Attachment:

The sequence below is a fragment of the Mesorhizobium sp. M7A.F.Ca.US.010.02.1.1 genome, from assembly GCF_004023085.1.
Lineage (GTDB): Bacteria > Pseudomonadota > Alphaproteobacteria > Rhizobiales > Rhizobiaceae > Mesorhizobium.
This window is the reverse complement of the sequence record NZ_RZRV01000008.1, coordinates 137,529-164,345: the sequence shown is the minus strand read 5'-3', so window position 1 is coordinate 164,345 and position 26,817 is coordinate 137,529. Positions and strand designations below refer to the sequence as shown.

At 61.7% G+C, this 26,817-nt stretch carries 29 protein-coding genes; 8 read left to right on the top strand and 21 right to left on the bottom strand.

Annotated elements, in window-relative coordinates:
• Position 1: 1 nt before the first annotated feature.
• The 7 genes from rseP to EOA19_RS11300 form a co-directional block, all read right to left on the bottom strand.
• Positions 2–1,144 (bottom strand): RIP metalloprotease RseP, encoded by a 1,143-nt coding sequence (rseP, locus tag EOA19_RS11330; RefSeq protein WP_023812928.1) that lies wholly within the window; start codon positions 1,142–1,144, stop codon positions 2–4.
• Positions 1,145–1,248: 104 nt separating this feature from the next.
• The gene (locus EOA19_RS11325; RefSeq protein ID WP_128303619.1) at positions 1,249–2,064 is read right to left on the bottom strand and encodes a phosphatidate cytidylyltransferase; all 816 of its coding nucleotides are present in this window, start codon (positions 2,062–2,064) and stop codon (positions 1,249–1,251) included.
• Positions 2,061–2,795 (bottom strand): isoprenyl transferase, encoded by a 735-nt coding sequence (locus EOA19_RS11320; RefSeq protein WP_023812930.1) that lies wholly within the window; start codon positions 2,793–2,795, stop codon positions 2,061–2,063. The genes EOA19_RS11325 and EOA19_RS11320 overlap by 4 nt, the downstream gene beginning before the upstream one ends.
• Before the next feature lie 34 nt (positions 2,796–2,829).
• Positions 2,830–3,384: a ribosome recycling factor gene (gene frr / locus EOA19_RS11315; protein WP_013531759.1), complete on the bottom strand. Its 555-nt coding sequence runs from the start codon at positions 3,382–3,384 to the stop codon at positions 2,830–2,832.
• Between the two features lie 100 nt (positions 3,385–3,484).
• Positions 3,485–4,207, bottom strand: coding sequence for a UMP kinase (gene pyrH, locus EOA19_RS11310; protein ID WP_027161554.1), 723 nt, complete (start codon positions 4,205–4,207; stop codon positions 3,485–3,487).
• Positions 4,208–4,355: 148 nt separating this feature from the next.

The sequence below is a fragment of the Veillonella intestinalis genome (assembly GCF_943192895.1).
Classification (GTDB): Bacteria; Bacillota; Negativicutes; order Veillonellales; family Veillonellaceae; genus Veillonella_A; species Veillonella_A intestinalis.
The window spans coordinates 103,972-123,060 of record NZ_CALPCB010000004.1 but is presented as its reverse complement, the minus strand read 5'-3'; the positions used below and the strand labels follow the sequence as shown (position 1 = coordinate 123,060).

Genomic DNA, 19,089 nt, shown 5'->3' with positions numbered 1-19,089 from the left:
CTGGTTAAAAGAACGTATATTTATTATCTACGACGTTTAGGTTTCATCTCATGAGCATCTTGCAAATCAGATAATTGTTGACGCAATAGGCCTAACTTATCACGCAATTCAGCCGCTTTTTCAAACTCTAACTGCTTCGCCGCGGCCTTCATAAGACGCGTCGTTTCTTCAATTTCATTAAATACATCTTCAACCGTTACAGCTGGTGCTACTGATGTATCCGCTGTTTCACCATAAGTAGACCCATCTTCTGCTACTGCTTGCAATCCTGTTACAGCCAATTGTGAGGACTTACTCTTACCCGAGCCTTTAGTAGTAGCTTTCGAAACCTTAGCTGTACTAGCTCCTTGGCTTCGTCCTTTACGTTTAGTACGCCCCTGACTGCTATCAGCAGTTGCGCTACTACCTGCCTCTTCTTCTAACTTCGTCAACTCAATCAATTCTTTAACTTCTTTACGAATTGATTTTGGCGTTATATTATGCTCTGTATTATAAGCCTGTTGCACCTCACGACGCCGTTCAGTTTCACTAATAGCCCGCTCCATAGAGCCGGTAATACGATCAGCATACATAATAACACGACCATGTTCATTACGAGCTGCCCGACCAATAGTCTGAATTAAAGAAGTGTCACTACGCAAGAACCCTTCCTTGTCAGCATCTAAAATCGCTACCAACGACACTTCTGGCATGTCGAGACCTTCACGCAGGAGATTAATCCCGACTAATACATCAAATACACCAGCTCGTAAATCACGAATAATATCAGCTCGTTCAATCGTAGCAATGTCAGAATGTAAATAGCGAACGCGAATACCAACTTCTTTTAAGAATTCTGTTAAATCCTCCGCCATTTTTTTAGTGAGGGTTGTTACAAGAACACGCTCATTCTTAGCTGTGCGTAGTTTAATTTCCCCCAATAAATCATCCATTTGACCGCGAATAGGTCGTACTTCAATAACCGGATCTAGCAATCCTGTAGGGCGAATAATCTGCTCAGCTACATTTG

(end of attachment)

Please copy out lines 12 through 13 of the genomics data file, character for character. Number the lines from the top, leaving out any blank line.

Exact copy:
• Before the next feature lie 34 nt (positions 2,796–2,829).
• Positions 2,830–3,384: a ribosome recycling factor gene (gene frr / locus EOA19_RS11315; protein WP_013531759.1), complete on the bottom strand. Its 555-nt coding sequence runs from the start codon at positions 3,382–3,384 to the stop codon at positions 2,830–2,832.